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Publication numberUS5514473 A
Publication typeGrant
Application numberUS 08/133,695
Publication dateMay 7, 1996
Filing dateOct 7, 1993
Priority dateOct 23, 1992
Fee statusLapsed
Also published asCA2106890A1, CA2106890C, DE69223514D1, DE69223514T2, EP0593837A1, EP0593837B1
Publication number08133695, 133695, US 5514473 A, US 5514473A, US-A-5514473, US5514473 A, US5514473A
InventorsTito Fornasiero, Mario Paleari
Original AssigneeW.R. Grace & Co.-Conn.
Export CitationBiBTeX, EndNote, RefMan
External Links: USPTO, USPTO Assignment, Espacenet
Barrier blend for use in food-packaging film
US 5514473 A
Abstract
A copolymer blend having improved extrusion performance comprising from 90 to 50% by weight of vinylidene chloride-vinyl chloride copolymer and from 10 to 50% by weight of a vinylidene chloride-methyl acrylate copolymer wherein the weight percentage of vinyl chloride in the blend is greater than 12% and the weight percentage of methyl acrylate in the blend is less than 2.8%.
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Claims(19)
We claim:
1. A copolymer blend comprising from 90 to 50% by weight of vinylidene chloride-vinyl chloride copolymer and from 10 to 50% by weight of a vinylidene chloride-methyl acrylate copolymer wherein the weight percentage of vinyl chloride in the blend is greater than 12% and the weight percentage of methyl acrylate in the blend is less than 2.8%.
2. A blend according to claim 1 which comprises from 75 to 65% by weight of vinylidene chloride-vinyl chloride copolymer and from 25 to 35% weight of vinylidene chloride-methyl acrylate copolymer.
3. A blend according to claim 1 or 2 which comprises about 70% of vinylidene chloride-vinyl chloride copolymer and about 30% by weight of vinylidene chloride-methyl acrylate copolymer.
4. A blend according to claim 1, wherein the vinylidene chloride-vinyl chloride copolymer comprises from 20 to 24% by weight of vinyl chloride and from 80 to 75% by weight of vinylidene chloride.
5. A blend according to claim 1, wherein the vinylidene chloride-vinyl chloride copolymer has a molecular weight of 90,000 to 140,000.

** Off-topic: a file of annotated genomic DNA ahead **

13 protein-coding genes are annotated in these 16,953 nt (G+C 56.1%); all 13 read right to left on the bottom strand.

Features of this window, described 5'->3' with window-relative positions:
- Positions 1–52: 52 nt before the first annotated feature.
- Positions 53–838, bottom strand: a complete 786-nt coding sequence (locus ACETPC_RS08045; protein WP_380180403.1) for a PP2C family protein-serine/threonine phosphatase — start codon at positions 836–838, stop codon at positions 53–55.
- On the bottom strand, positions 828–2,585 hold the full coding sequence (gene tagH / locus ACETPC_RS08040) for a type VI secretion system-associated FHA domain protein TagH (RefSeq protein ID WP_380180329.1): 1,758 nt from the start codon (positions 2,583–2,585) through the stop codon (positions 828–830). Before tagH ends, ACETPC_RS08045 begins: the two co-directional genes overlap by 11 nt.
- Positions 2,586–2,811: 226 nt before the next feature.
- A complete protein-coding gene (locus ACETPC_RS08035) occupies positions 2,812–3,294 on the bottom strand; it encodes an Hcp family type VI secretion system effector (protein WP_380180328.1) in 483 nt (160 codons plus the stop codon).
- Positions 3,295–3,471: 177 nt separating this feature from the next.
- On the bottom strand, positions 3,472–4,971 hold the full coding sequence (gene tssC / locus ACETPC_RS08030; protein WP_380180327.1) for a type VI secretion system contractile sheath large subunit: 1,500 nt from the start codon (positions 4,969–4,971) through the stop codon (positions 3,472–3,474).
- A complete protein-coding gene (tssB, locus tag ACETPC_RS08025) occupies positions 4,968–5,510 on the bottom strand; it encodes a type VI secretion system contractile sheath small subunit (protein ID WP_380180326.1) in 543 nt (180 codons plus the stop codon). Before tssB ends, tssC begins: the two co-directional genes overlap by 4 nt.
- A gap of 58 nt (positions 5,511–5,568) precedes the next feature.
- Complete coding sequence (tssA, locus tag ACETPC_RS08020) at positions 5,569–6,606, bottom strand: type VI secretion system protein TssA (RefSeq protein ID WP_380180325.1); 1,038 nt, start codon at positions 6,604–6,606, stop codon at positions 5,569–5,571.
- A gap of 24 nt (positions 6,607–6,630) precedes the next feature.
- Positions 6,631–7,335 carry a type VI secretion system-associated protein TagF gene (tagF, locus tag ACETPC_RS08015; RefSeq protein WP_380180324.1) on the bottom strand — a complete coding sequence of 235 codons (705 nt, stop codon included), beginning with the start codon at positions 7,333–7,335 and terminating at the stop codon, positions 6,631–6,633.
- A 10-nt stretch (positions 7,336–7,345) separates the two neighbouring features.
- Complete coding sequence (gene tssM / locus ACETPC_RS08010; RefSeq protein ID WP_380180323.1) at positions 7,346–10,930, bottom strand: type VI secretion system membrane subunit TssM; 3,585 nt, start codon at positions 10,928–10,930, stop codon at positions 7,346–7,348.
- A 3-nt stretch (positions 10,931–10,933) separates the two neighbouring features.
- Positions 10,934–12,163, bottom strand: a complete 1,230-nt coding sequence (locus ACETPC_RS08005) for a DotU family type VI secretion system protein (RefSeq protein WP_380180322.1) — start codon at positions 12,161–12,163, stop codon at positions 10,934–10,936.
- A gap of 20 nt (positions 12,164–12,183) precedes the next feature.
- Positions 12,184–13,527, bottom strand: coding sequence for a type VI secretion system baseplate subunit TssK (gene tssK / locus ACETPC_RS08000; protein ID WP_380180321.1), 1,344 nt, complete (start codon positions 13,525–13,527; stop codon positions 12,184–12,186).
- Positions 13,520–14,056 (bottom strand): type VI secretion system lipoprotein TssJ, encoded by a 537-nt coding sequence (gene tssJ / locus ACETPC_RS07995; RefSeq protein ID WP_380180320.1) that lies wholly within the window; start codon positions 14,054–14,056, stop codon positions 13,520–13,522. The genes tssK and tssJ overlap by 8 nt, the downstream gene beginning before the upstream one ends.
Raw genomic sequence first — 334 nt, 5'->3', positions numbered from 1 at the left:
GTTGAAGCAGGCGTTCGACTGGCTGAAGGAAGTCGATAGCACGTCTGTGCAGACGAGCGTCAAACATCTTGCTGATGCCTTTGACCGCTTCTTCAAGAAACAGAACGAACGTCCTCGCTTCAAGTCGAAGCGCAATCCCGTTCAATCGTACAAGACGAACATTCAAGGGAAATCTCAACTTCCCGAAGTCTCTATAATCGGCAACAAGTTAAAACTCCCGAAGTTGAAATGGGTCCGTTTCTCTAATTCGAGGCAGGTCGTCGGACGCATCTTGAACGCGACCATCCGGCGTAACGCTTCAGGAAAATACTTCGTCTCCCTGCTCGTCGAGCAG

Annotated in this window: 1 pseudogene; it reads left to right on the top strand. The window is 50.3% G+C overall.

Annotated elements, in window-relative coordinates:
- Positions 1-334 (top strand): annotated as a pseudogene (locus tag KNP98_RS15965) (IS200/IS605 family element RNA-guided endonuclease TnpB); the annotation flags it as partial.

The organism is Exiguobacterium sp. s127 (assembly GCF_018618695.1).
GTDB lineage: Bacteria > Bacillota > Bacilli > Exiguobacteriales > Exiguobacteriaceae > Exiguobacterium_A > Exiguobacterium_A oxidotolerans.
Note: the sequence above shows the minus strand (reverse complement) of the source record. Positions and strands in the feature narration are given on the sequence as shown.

6. A blend according to claim 1, wherein the vinylidene chloride-methyl acrylate polymer comprises from 7.5 to 8.5% by weight of methyl acrylate and from 91.5 to 92.5% by weight of vinylidene chloride.
7. A blend according to claim 1, wherein the vinylidene chloride-methyl acrylate polymer copolymer has a molecular weight of 100,000 to 120,000.
8. A blend according to claim 1, which comprises from 1 to 5% by weight of a plasticizer or stabilizer.
9. A blend according to claim 8 which comprises about 2% by weight of plasticizer and/or stabiliser.
10. A blend according to claim 1, which comprises, as plasticizer or stabilizer, epoxidized soybean oil.
11. A film comprising a copolymer blend comprising from 90 to 50% by weight of vinylidene chloride-vinyl chloride copolymer and from 10 to 50% by weight of a vinylidene chloride-methyl acrylate copolymer wherein the weight percentage of vinyl chloride in the blend is greater than 12% and the weight percentage of methyl acrylate in the blend is less than 2.8%.
12. A film according to claim 11 which comprises a heat-sealable layer, a barrier layer comprising a blend according to any one of the preceding claims, and an abuse-resistant layer.
13. A film according to claim 11 or 12 which is heat-shrinkable.
14. A package or bag comprising a film comprising a copolymer blend comprising from 90 to 50% by weight of vinylidene chloride-vinyl chloride copolymer and from 10 to 50% by weight of a vinylidene chloride-methyl acrylate copolymer 12% and the weight percentage of methyl acrylate in the blend is less than 2.8%.
15. A method of making a film comprising:
preparing a blend comprising from 90 to 50% by weight of vinylidene chloride-vinyl chloride copolymer and from 10 to 50% by weight of a vinylidene chloride-methyl acrylate copolymer wherein the weight percentage of vinyl chloride in the blend is greater than 12% and the weight percentage of methyl acrylate in the blend is less than 2.8%; and
extruding the blend to form a film.
16. A method according to claim 15 in which one or more layers of a multilayer film are extruded to form a substrate, the substrate is irradiated, and a barrier layer comprising a blend as defined in claim 1 and any other layers of the film are extruded onto the irradiated substrate.
17. The method according to claim 15, wherein the film is cross-linked.
18. The method according to claim 15, wherein the film is oriented.
19. The method according to claim 18, wherein the film is cross-linked.
Description

The present invention relates to new blends of vinylidene chloride copolymers suitable for use as a barrier layer in a film for packaging, for example, meat. The invention further relates to a multilayer film comprising such a blend as a barrier layer and a package comprising the film.